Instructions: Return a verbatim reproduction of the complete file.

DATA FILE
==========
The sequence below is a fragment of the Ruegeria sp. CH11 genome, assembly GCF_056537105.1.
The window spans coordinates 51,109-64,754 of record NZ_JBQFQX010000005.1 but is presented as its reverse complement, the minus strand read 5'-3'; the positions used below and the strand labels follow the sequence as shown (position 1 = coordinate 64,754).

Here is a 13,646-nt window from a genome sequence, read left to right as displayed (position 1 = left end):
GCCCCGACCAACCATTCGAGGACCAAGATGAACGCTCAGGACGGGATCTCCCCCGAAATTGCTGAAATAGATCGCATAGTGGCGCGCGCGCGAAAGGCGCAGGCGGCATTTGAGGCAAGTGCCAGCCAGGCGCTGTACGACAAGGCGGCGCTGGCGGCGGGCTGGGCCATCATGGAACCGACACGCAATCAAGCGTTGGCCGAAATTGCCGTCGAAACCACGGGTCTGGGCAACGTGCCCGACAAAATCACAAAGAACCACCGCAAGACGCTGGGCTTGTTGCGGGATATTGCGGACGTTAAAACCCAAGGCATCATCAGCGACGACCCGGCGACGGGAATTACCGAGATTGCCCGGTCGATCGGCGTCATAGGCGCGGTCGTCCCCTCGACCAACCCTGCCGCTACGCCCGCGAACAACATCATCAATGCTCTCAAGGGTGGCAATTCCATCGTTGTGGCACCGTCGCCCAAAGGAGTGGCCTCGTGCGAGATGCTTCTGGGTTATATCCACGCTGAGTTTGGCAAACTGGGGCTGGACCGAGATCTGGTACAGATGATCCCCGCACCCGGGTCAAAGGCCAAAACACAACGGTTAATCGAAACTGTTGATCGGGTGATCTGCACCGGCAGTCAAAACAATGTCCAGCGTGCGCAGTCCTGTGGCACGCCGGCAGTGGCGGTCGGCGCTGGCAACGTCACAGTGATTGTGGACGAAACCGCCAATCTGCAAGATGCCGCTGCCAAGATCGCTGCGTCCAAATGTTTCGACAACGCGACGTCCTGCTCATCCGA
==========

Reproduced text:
The sequence below is a fragment of the Ruegeria sp. CH11 genome, assembly GCF_056537105.1.
The window spans coordinates 51,109-64,754 of record NZ_JBQFQX010000005.1 but is presented as its reverse complement, the minus strand read 5'-3'; the positions used below and the strand labels follow the sequence as shown (position 1 = coordinate 64,754).

Here is a 13,646-nt window from a genome sequence, read left to right as displayed (position 1 = left end):
GCCCCGACCAACCATTCGAGGACCAAGATGAACGCTCAGGACGGGATCTCCCCCGAAATTGCTGAAATAGATCGCATAGTGGCGCGCGCGCGAAAGGCGCAGGCGGCATTTGAGGCAAGTGCCAGCCAGGCGCTGTACGACAAGGCGGCGCTGGCGGCGGGCTGGGCCATCATGGAACCGACACGCAATCAAGCGTTGGCCGAAATTGCCGTCGAAACCACGGGTCTGGGCAACGTGCCCGACAAAATCACAAAGAACCACCGCAAGACGCTGGGCTTGTTGCGGGATATTGCGGACGTTAAAACCCAAGGCATCATCAGCGACGACCCGGCGACGGGAATTACCGAGATTGCCCGGTCGATCGGCGTCATAGGCGCGGTCGTCCCCTCGACCAACCCTGCCGCTACGCCCGCGAACAACATCATCAATGCTCTCAAGGGTGGCAATTCCATCGTTGTGGCACCGTCGCCCAAAGGAGTGGCCTCGTGCGAGATGCTTCTGGGTTATATCCACGCTGAGTTTGGCAAACTGGGGCTGGACCGAGATCTGGTACAGATGATCCCCGCACCCGGGTCAAAGGCCAAAACACAACGGTTAATCGAAACTGTTGATCGGGTGATCTGCACCGGCAGTCAAAACAATGTCCAGCGTGCGCAGTCCTGTGGCACGCCGGCAGTGGCGGTCGGCGCTGGCAACGTCACAGTGATTGTGGACGAAACCGCCAATCTGCAAGATGCCGCTGCCAAGATCGCTGCGTCCAAATGTTTCGACAACGCGACGTCCTGCTCATCCGA